“If not, then UK exporters would probably face some tariff barriers when selling into the EU, which could incentivise them to look elsewhere for new export markets.
“Given the already close trading relationship between many economies in the Middle East and the UK, then exports to the region could rise more quickly than elsewhere,” Pugh says.
Rizvan Khalid, managing director of Euro Quality Lambs, for one, is keen to shift his firm’s focus to the Middle East and other regions should a ‘no deal’ Brexit arise.
Khalid’s family-owned firm produces over 13,000 lamb carcasses weekly and exports 80 percent of these to the EU.
“If it’s a no deal [Brexit], it will be a disaster... in that scenario, we will be more focused on looking at our non-EU partners, such as the Middle East, China, US and Canada.
“Depending on how Brexit goes – and that’s the biggest unknown at the moment – we may have to adjust our export strategy,” he says.
“We have done business with the Middle East before; that is an area that we have opened but our main customers are into Europe,” he adds.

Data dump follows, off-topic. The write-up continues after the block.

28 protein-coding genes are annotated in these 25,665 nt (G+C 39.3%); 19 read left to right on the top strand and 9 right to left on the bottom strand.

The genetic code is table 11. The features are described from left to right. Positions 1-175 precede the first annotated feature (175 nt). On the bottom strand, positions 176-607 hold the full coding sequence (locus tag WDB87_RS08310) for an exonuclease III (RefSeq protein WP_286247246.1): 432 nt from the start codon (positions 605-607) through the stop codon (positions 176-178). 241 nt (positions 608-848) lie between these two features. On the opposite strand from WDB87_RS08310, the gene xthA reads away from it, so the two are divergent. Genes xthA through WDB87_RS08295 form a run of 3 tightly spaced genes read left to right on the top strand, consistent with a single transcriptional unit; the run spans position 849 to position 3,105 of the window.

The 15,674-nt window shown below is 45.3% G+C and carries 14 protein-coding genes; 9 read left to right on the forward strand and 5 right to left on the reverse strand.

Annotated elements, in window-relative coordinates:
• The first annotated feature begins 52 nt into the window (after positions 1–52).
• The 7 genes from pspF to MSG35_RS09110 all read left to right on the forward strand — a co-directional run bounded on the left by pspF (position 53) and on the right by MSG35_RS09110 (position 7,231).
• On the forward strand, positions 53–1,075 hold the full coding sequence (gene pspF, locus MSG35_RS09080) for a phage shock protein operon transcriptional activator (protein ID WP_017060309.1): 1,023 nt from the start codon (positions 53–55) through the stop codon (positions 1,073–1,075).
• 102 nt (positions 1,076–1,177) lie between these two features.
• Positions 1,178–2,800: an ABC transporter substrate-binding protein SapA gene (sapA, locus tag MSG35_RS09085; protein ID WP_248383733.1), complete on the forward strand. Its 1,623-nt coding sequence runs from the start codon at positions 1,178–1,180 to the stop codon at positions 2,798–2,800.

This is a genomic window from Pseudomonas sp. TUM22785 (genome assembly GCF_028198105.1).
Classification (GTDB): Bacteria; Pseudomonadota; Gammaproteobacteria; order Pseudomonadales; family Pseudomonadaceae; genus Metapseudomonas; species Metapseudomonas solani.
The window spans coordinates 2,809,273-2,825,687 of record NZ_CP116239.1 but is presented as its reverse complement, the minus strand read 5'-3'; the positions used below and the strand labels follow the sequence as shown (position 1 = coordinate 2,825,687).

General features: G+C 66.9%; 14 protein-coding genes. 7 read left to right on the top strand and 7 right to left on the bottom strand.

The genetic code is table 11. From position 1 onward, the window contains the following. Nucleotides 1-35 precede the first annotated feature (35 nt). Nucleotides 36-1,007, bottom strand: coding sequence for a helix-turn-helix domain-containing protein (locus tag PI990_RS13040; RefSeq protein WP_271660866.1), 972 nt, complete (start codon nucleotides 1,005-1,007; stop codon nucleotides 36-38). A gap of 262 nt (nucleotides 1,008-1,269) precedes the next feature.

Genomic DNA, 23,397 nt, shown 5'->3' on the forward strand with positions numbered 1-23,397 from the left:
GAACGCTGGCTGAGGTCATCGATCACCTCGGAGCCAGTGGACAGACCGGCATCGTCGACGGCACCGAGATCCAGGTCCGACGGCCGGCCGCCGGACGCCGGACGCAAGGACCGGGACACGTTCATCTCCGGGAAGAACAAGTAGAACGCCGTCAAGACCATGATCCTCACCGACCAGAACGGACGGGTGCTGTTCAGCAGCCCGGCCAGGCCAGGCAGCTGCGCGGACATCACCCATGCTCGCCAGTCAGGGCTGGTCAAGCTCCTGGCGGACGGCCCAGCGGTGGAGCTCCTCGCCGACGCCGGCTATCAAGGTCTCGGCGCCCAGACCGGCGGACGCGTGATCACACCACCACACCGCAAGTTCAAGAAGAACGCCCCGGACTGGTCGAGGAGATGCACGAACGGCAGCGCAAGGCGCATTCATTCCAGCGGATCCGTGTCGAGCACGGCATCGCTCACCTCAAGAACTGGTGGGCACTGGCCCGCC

Khalid says that there is demand from “high-end retailers and food service sectors” in the UAE and Saudi Arabia.
“Outside of Europe, there is a lot of demand for New Zealand lamb, because it’s more affordable, but we work on the premise that we have high quality British lamb; we are priced at a premium but we also offer British quality and heritage.”
But while UK companies may be keen to ply their wares in the Gulf region, they must be prepared for new business conditions, says Caabu’s Doyle.
“The pro-Brexit argument says that leaving the EU will make British businesses more flexible, adventurous and risk-taking than ever before.
“But are British companies really ready to expand into the Middle East? Are they ready in terms of dealing with Middle East culture and some of the risks of working with a region of the world that is not free from conflict and strife? That remains to be seen,” he warns.